CIRM grantees at UCI collaborate on Swiss spinal cord injury trial

More good news for people with spinal cord injury out of the University of California, Irvine: two CIRM grantees collaborated with Palo Alto-based StemCells Inc. to develop a neural stem cell therapy that has been approved for a trial in Switzerland.

Brian Cummings and Aileen Anderson did the preclinical work on the possible treatment, which will be tested in people with chronic spinal cord injury. Their colleague at UCI Hans Keirstead did the preclinical work on a possible embryonic stem cell treatment for acute injury, which Geron is now testing in a clinical trial.

A press release from UCI discusses the team’s approach:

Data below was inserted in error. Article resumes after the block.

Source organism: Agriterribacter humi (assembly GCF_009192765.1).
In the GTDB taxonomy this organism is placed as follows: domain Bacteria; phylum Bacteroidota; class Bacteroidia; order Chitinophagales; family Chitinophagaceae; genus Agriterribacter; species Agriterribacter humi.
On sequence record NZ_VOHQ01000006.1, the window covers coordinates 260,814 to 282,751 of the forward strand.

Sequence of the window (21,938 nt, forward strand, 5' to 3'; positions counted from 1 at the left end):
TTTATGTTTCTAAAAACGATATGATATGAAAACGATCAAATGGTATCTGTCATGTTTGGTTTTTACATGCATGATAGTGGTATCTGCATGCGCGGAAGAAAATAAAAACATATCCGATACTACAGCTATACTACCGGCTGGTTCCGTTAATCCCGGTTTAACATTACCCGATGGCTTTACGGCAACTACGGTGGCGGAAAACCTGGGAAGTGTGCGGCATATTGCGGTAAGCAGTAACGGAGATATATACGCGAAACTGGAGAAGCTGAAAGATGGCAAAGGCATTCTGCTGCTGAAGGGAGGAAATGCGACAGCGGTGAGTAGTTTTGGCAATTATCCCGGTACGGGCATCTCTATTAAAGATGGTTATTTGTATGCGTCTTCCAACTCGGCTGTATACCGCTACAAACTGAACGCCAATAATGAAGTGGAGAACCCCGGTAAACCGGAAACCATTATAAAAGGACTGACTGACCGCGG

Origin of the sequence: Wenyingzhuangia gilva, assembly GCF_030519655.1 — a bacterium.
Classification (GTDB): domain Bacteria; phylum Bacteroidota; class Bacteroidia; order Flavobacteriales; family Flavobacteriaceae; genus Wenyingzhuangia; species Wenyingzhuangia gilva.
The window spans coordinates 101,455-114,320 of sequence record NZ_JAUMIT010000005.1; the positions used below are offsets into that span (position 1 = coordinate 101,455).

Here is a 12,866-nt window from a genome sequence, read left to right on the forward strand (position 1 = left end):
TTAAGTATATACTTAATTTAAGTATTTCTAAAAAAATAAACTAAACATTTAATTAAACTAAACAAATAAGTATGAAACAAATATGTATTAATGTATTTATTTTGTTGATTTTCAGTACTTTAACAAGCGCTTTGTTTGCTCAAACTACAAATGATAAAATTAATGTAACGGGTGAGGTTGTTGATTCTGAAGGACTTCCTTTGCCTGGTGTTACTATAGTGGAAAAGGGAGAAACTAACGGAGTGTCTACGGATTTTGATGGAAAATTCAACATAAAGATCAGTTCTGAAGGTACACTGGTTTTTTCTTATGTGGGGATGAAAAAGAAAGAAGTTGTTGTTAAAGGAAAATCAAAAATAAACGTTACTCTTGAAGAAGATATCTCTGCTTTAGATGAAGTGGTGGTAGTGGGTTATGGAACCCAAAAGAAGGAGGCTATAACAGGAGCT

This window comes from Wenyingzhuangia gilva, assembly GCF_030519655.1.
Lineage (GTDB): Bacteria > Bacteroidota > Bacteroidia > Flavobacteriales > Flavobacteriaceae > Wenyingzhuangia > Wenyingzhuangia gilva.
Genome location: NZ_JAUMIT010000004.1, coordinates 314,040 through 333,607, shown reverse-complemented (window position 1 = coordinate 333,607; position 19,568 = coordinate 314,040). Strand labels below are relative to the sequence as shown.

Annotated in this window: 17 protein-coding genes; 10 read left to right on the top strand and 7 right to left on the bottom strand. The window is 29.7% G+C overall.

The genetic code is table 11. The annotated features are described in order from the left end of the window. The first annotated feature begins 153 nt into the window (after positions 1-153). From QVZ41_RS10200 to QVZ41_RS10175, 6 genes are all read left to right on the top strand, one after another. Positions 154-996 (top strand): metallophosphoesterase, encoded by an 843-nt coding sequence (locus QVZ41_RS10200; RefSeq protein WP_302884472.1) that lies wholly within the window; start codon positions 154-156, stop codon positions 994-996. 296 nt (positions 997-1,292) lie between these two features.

Their efforts have shown how these cells, when transplanted into damaged spinal columns, can differentiate into neural tissue cells – such as oligodendrocytes and early neurons – and migrate to injury sites. In recent studies, the researchers found that the treatment restored hind-limb function in mice when transplanted in the early chronic period after spinal cord injury.

CIRM funds research in spinal cord injury that includes embryonic, iPS and adult stem cells with the idea that we won’t know which approach works best until we see the clincal trial results. You can see a list of funded spinal cord injury awards.

The work that led to this clinical trial took place before CIRM funding became available. CIRM is now funding follow-up research by Cummings and Anderson that could lead to advances on the Swiss trial.

Oswald Steward, who directs the Reeve-Irvine Research Center where Anderson, Cummings and Keirstead all conduct research and is a member of the CIRM governing board helped create this video about stem cell therapies for spinal cord injury. Thanks also to Roman Reed, who talks about living with spinal cord injury.